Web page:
Adoption expert Maria Holz usually gets two or three e-mails a day asking about children in need abroad. Since the Asian tsunami (search), it's been 10 times that.

She respects people's urge to help children who have lost their parents in the disaster but warns it's too early to know which children truly lack people who can raise them in their home country.

"They are driven, of course, to do what is right, to take in a child," said Holz, based at the Terre des Hommes children's aid organization in Osnabrueck, Germany.

But, as governments and individuals try to help in the wake of the Asian tsunami, "I don't think that this is the burning issue yet," she cautions.

The priority, she says, will to be to find children homes in their own countries, either with relatives or adoptive parents — advice also given this week by adoption experts and government officials across Europe.

It can take months or years to decide whether a child can be adopted outside its home country, and each nation has its own laws regarding foreign adoptions that apply no matter how badly people want to help. Expedited adoptions will be possible only if those governments change their procedures for tsunami orphans.

Indonesia (search), for instance, restricts adoptions by foreigners to those who have lived there for at least two years, and Thailand has imposed a moratorium on applications for some kinds of foreign adoptions.

People who want to do something right away should donate to direct aid efforts or sponsor a child, several adoption officials said.

"Legality is the cornerstone of adoption and that cannot be done in a chaotic situation," said Joergen-Ulrich Raunskov, the director of AC International Child Support, a Danish adoption agency.

In Britain, the charity Save the Children UK (search) also cautioned against rushing to adopt.

"Adoptions, especially inter-country ones, are inappropriate during the emergency phase as children are better placed being cared for by their wider families and the communities they know," it said in a statement.

Amid chaos in the affected countries, thousands of people are still missing and identification of the victims may take months.

The urge to ask about adoption after a disaster is easy to understand, said Norbert Scheiwe, head of the German Association for Parents of Foreign Adopted Children. He said foreign adoption inquiries also went up during the wars in former Yugoslavia in the 1990s.

"They see that they are in an emergency situation, that the children are alone," Scheiwe said. "That naturally hits the heart, and they say, 'We have the possibility, we just want to help."'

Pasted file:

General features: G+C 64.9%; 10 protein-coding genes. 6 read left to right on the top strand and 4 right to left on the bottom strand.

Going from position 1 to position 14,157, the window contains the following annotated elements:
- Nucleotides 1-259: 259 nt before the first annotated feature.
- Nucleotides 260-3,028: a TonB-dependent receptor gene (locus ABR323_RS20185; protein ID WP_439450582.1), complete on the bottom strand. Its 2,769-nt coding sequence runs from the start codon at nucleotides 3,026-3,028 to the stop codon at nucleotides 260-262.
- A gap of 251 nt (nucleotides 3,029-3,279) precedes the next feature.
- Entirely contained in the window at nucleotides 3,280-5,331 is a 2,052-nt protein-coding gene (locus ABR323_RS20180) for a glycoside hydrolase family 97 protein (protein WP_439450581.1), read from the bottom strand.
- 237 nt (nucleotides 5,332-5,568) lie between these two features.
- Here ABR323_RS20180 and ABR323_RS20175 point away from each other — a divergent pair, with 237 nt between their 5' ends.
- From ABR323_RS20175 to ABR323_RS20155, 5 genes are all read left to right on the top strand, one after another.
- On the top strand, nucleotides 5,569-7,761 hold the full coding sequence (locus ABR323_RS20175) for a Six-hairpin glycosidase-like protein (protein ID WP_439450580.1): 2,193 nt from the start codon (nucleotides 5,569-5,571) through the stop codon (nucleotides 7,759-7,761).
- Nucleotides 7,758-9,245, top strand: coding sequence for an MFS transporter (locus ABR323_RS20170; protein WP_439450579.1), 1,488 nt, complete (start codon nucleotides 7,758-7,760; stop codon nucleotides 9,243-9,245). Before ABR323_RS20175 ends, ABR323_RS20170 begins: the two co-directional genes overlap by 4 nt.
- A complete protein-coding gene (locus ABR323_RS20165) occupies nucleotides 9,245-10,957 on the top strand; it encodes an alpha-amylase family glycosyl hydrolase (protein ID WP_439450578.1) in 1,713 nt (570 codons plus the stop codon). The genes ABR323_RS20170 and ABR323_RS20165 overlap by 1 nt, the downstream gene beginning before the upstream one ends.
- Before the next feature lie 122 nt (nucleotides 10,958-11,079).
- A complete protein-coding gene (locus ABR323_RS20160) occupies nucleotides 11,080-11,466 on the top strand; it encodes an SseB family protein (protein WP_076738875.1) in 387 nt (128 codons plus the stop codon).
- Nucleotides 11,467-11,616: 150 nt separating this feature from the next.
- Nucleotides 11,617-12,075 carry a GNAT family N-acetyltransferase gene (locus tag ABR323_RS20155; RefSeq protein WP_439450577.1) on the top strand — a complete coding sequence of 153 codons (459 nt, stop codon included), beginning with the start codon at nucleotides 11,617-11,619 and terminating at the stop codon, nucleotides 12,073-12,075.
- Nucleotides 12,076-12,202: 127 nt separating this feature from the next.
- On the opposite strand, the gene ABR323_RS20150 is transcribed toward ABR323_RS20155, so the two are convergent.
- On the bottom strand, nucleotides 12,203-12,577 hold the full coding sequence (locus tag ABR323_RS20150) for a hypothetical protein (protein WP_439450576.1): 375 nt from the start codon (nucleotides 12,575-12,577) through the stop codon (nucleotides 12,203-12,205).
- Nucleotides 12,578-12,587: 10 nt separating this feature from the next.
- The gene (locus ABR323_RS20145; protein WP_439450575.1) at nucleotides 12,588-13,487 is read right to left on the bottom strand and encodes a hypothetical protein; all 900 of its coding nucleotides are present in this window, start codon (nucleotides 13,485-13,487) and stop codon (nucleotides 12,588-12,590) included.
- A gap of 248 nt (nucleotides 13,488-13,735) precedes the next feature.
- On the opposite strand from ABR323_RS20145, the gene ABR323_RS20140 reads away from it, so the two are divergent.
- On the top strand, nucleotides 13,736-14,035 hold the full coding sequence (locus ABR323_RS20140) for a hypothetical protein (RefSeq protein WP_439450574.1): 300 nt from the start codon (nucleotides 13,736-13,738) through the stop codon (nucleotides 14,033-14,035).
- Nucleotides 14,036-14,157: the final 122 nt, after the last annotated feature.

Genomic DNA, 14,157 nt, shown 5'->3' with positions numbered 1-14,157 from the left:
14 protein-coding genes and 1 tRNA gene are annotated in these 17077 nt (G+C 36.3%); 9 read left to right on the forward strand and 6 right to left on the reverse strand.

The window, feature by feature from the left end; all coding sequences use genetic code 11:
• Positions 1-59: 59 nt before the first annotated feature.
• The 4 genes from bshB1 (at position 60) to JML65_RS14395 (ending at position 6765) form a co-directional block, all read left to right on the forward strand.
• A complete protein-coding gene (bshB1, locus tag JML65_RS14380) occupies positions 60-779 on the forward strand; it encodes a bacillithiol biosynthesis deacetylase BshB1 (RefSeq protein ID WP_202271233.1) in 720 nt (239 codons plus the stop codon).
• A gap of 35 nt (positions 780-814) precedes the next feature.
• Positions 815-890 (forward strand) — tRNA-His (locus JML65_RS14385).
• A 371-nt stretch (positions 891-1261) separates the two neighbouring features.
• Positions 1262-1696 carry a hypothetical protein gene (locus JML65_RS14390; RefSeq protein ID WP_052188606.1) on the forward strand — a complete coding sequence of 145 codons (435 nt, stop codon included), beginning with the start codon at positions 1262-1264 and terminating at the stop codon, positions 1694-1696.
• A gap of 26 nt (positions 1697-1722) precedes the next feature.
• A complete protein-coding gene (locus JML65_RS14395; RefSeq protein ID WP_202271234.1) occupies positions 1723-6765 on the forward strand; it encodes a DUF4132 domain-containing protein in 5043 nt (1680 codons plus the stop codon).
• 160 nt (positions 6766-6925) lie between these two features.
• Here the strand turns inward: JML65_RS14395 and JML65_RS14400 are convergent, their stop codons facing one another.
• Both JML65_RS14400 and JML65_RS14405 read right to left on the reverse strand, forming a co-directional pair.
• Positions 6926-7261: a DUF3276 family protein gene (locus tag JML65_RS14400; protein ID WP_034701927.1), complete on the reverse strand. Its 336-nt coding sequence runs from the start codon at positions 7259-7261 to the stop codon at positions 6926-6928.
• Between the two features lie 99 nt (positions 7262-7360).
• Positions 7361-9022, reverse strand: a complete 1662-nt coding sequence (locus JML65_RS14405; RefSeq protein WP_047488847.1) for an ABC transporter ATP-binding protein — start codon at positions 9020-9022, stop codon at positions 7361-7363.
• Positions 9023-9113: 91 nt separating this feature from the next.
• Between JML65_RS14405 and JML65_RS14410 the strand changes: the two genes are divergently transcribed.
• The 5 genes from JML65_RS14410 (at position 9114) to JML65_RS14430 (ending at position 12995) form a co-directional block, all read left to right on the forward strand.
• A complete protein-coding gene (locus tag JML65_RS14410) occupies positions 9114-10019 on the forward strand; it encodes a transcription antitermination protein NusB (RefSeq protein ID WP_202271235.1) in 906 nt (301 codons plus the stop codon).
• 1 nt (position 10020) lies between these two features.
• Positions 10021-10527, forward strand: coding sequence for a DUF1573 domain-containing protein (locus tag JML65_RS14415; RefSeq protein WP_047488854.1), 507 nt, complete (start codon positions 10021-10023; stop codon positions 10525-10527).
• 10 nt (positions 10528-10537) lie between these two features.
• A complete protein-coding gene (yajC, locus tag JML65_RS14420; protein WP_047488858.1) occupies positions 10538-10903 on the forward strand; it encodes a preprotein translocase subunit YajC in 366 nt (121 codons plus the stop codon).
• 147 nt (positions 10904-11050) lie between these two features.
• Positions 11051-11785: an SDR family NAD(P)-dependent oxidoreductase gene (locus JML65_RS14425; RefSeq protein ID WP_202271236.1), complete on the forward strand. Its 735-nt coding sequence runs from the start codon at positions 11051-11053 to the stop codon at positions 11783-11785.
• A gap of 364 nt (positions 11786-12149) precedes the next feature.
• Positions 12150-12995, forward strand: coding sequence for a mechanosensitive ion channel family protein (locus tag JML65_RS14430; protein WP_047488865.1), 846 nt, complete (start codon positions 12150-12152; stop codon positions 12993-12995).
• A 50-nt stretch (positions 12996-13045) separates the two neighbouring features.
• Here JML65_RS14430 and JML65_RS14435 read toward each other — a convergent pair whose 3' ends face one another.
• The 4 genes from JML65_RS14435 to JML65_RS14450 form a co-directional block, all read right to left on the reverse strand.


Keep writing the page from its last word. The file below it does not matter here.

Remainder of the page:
Several public figures have raised the issue of how adoption could play a part in the world's effort to help. In Italy, center-left opposition leader Francesco Rutelli asked the government to work "with affected countries to favor long-distance adoption and adoption for all the children left without families."

"It would be one of the best responses to give," he was quoted as saying by Il Gazzettino newspaper.

In France, Sister Emmanuelle, a nun widely admired for her aid work, appealed on television for easier adoptions from Asia. French Foreign Minister Michel Barnier at first appeared open to the idea, saying the ministry could put special measures in place. (A ministry spokeswoman later said the topic was "sensitive" and that procedures for the moment would remain unchanged.)

Germany's Family Ministry, which oversees foreign adoptions, said the focus for now was on aid, not adoption, and Italy was rebuffing new applications aimed at tsunami orphans.

In Austria, the non-governmental organization SOS Children's Villages says it has had a strong response to a program that lets donors sponsor one child for about $20 a month, providing essentials such as food and clothing.

Madeline Grivel, vice-president of France's Enfants du Monde, which arranges adoptions from India and Bulgaria, said that "one doesn't declare a child adoptable in haste."

"It is something that engages a child's future completely," she said. "It is a long-term project and shouldn't be based on an impulse of generosity."

A top European Union official, in comments published Friday, said the EU should adjust its asylum rules to allow for the temporary adoption of tsunami orphans.

European Commissioner for Justice and Home Affairs Franco Frattini said the EU should make it easier for Europeans to become temporary foster parents for children from the stricken areas.

"The EU already has rules to allow temporary asylum to people coming from countries struck by natural catastrophes or disasters. But at the moment these only apply to adults," Frattini told the newspaper La Repubblica. "My proposal is to extend these rules also to children to allow young people from the areas hit by the tsunami to come to Europe, spend some months here and then go back home."

"Temporary asylum would guarantee that children go back to their homes," Frattini told the paper. "It is a way to take them away from the tragic situations that we read about these days with children who disappear from hospitals among the chaos."